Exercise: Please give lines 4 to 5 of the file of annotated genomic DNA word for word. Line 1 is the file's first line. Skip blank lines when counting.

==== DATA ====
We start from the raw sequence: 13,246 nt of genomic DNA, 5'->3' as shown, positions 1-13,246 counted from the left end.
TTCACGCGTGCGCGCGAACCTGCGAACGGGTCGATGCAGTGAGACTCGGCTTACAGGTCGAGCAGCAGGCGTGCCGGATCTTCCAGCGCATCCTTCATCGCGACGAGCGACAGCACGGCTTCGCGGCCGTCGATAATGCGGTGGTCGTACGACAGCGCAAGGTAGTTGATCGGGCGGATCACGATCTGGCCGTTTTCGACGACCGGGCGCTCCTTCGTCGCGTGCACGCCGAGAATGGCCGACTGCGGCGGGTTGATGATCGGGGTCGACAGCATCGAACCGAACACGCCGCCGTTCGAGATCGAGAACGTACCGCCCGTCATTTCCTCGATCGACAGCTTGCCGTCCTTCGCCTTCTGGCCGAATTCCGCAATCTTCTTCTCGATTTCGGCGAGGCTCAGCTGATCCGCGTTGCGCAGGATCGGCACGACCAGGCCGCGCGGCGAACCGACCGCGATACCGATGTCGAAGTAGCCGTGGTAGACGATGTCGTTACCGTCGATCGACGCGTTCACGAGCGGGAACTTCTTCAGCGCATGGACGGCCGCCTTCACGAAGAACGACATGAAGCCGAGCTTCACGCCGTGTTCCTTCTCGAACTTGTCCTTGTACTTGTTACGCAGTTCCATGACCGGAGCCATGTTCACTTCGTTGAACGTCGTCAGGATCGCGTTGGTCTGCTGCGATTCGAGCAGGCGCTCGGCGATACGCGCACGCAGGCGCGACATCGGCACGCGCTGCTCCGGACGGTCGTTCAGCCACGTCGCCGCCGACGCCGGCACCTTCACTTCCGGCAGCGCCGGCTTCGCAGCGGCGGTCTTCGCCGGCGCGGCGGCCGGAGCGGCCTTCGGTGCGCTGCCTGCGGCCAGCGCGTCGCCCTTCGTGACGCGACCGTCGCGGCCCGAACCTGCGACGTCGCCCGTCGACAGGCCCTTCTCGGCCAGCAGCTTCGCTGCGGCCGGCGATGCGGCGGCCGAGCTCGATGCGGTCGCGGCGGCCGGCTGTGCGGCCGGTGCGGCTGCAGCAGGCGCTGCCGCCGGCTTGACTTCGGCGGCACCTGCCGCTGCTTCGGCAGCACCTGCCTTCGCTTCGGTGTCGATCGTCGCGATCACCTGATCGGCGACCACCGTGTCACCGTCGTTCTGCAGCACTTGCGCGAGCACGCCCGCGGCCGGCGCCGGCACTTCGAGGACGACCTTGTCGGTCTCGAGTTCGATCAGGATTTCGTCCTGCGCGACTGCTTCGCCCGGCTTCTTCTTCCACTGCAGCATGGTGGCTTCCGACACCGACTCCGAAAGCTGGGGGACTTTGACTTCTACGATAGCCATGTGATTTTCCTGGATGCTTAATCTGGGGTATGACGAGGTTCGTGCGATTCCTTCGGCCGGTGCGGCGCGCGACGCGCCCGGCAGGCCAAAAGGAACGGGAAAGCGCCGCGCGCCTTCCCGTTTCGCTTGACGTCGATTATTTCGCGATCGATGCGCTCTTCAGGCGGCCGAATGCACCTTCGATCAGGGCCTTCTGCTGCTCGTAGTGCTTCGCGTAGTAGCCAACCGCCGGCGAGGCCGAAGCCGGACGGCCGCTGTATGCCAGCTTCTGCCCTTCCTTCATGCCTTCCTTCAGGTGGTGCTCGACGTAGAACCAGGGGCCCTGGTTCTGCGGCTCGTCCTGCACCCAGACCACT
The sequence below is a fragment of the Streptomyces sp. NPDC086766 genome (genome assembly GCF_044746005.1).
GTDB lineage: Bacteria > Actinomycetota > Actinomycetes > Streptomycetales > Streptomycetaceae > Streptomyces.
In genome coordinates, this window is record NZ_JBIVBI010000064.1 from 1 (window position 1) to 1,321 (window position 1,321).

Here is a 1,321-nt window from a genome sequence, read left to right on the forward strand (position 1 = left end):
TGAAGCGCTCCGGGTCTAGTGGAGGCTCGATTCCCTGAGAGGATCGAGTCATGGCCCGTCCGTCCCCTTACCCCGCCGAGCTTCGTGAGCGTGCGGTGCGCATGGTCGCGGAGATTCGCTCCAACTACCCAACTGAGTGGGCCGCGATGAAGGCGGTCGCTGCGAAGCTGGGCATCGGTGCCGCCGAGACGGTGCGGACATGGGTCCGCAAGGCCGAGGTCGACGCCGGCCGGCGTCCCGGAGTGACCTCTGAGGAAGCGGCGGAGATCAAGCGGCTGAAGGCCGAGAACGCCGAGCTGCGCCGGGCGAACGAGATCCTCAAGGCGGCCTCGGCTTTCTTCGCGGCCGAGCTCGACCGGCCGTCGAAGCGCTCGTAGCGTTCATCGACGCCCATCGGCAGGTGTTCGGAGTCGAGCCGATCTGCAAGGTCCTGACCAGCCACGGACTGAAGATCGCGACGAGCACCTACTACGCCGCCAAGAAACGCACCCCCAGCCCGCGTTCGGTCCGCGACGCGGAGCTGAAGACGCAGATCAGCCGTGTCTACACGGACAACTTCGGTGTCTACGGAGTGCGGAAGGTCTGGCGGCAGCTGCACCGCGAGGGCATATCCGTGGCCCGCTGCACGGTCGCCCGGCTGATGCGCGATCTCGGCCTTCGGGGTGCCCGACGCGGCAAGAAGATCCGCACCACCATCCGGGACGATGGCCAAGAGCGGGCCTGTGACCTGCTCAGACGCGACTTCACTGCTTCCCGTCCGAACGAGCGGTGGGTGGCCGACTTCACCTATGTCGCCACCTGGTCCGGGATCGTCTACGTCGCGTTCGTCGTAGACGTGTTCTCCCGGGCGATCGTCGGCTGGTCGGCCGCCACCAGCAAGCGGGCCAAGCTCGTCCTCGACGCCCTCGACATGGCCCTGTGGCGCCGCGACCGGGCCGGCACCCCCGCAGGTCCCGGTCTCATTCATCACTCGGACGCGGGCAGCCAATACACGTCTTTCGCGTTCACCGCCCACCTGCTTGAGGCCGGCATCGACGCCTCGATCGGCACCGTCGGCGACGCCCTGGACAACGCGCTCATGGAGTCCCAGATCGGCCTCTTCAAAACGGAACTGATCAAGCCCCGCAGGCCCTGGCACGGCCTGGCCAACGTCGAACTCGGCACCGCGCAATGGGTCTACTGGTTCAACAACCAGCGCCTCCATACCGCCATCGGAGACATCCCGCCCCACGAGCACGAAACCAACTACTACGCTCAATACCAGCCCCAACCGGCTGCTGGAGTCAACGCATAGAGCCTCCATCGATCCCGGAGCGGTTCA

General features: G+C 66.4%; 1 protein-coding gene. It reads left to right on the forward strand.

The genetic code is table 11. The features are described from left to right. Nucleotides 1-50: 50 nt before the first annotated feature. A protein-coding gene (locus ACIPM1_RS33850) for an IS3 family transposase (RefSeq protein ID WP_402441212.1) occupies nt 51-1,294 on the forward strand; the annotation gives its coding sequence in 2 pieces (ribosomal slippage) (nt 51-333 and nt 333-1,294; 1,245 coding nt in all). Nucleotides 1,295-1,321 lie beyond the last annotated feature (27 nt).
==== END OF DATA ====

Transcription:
GTDB lineage: Bacteria > Actinomycetota > Actinomycetes > Streptomycetales > Streptomycetaceae > Streptomyces.
In genome coordinates, this window is record NZ_JBIVBI010000064.1 from 1 (window position 1) to 1,321 (window position 1,321).